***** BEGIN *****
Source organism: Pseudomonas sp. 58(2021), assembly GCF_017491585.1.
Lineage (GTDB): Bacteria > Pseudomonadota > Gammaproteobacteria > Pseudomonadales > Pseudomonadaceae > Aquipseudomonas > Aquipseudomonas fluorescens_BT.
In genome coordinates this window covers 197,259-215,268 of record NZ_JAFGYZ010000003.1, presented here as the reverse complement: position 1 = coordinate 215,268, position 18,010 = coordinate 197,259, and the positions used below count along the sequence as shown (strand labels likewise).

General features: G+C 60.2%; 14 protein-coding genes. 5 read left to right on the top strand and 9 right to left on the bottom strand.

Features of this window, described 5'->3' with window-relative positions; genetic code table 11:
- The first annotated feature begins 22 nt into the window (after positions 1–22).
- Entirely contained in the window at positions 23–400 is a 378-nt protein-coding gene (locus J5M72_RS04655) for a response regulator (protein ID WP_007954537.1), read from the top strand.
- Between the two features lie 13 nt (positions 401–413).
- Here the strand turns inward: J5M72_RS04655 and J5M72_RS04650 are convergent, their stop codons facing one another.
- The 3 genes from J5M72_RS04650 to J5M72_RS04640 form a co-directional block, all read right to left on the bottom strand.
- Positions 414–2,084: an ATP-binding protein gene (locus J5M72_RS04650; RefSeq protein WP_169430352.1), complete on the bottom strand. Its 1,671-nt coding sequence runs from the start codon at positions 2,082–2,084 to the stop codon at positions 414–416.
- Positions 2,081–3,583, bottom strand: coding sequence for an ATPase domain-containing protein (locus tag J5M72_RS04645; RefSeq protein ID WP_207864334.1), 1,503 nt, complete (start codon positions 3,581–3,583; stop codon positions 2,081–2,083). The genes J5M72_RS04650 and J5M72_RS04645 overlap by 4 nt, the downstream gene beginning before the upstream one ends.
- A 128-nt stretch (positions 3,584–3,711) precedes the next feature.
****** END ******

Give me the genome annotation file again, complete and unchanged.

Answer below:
Source organism: Pseudomonas sp. 58(2021), assembly GCF_017491585.1.
Lineage (GTDB): Bacteria > Pseudomonadota > Gammaproteobacteria > Pseudomonadales > Pseudomonadaceae > Aquipseudomonas > Aquipseudomonas fluorescens_BT.
In genome coordinates this window covers 197,259-215,268 of record NZ_JAFGYZ010000003.1, presented here as the reverse complement: position 1 = coordinate 215,268, position 18,010 = coordinate 197,259, and the positions used below count along the sequence as shown (strand labels likewise).

General features: G+C 60.2%; 14 protein-coding genes. 5 read left to right on the top strand and 9 right to left on the bottom strand.

Features of this window, described 5'->3' with window-relative positions; genetic code table 11:
- The first annotated feature begins 22 nt into the window (after positions 1–22).
- Entirely contained in the window at positions 23–400 is a 378-nt protein-coding gene (locus J5M72_RS04655) for a response regulator (protein ID WP_007954537.1), read from the top strand.
- Between the two features lie 13 nt (positions 401–413).
- Here the strand turns inward: J5M72_RS04655 and J5M72_RS04650 are convergent, their stop codons facing one another.
- The 3 genes from J5M72_RS04650 to J5M72_RS04640 form a co-directional block, all read right to left on the bottom strand.
- Positions 414–2,084: an ATP-binding protein gene (locus J5M72_RS04650; RefSeq protein WP_169430352.1), complete on the bottom strand. Its 1,671-nt coding sequence runs from the start codon at positions 2,082–2,084 to the stop codon at positions 414–416.
- Positions 2,081–3,583, bottom strand: coding sequence for an ATPase domain-containing protein (locus tag J5M72_RS04645; RefSeq protein ID WP_207864334.1), 1,503 nt, complete (start codon positions 3,581–3,583; stop codon positions 2,081–2,083). The genes J5M72_RS04650 and J5M72_RS04645 overlap by 4 nt, the downstream gene beginning before the upstream one ends.
- A 128-nt stretch (positions 3,584–3,711) precedes the next feature.